04 July 2010

The dangers of exposure

Just after I read the story about the Koroway I saw this in the Telegraph. The United Nations is leading a campaign to save the last surviving members of the Jarawa tribe amid growing calls for them to be integrated into mainstream society.

The tribe live on the Andaman Islands and are believed to be descendants of migrants who left Africa 65,000 years ago. The Jarawa have have dwindled to just 350 members because they have little or no resistance to western diseases carried onto the islands by foreign tourists. A related Andaman tribe, the Bo, became extinct last year when its last member died.

The Indian government has sought to keep them segregated from the island's growing tourist resorts amid reports of tribesmen bartering for whisky and tribal women having sexual intercourse with visitors. A number of tourist resort developments have been rejected because they were too close to a 400 square mile jungle reservation created to protect the Jarawa's traditional way of life.
Until recently, the tribesmen lived in groups of 50 men and women and survived by hunting deer, wild boar and fishing in the shallow waters off the islands' celebrated white sand, palm-fringed beaches.

But campaigners led by the islands' sole member of parliament have rejected the government's policy of isolating the tribe and have called for them to be integrated into mainstream society so they can enjoy the health, education, and modern technology benefits enjoyed by the island's 500,000 population.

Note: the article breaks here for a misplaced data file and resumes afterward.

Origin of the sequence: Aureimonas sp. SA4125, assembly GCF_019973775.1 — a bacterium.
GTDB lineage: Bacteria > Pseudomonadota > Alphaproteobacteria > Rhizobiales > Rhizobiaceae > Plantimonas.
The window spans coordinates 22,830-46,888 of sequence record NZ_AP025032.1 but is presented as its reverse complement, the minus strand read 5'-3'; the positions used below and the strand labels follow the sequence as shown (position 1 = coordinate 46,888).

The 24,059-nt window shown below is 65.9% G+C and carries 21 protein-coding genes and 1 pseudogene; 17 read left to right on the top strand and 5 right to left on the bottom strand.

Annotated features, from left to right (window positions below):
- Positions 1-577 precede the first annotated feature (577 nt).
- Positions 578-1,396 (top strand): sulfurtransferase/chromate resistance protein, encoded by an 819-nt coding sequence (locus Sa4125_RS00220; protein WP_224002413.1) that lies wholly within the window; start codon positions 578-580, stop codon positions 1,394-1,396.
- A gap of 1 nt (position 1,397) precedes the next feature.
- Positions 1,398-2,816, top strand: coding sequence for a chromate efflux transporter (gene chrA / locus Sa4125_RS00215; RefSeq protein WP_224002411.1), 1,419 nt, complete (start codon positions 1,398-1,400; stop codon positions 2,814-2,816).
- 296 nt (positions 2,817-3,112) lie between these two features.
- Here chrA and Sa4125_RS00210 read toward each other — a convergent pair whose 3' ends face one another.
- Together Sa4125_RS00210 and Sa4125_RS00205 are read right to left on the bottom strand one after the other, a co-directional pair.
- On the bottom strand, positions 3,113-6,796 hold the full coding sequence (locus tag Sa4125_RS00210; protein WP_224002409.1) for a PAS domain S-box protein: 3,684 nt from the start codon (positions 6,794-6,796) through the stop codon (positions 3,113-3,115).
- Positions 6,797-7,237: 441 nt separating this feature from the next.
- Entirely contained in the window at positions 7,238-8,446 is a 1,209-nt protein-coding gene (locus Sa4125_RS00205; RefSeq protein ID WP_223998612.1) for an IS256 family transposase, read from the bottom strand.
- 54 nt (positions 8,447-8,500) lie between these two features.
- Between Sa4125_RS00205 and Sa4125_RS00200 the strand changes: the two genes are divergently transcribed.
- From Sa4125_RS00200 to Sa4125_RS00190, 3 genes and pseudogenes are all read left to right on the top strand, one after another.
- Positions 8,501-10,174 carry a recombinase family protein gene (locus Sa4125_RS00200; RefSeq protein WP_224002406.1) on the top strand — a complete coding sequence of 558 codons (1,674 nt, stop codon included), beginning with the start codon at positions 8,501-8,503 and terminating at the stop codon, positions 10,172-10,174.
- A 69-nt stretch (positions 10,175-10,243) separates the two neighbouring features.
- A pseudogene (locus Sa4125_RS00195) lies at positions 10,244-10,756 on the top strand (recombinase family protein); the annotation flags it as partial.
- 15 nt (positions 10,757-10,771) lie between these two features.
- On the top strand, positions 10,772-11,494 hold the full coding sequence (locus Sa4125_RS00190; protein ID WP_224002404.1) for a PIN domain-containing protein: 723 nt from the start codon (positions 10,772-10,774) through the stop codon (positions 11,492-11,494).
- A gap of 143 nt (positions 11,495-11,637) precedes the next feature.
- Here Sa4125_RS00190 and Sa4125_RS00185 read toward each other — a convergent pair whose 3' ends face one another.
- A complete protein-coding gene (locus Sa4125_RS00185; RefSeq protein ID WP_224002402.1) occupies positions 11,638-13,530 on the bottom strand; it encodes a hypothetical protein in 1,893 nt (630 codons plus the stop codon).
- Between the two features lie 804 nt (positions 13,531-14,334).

According to the islands' MP, Bishnu Pada Ray, they are intelligent people denied the opportunities open to other Indians.

"They sell their deer meat and take rice or whisky. They like hot meals, they want mobile phones and televisions, and the women want face powder. They are having sexual relationships with settlers. They want to mingle and get educated," he told The Daily Telegraph.

A new report by the United Nations Educational Scientific and Cultural Organisation (Unesco) has called for tighter restrictions on the numbers of incomers onto the islands and the closure of the Andamans Trunk Road, which passes through the Jarawa reservation.

According to Pankaj Sesksaria, co-author of Unesco's Jarawa Tribal Reserve Dossier, tour operators are bringing visitors to "watch naked black people".

"The road is a vector of diseases and the threat is considerable," he said, citing two measles epidemics in 1999 and 2006 which are believed to have taken a heavy toll on the Jarawa population.

He said campaigners had accepted the Jarawa had chosen to break their own isolation but felt that opening up the reserve would be like "throwing people in the deep end to learn to swim."

What can one say? Whatever happens it looks like the Jarawa is the loser. Is this the Koroway's future?

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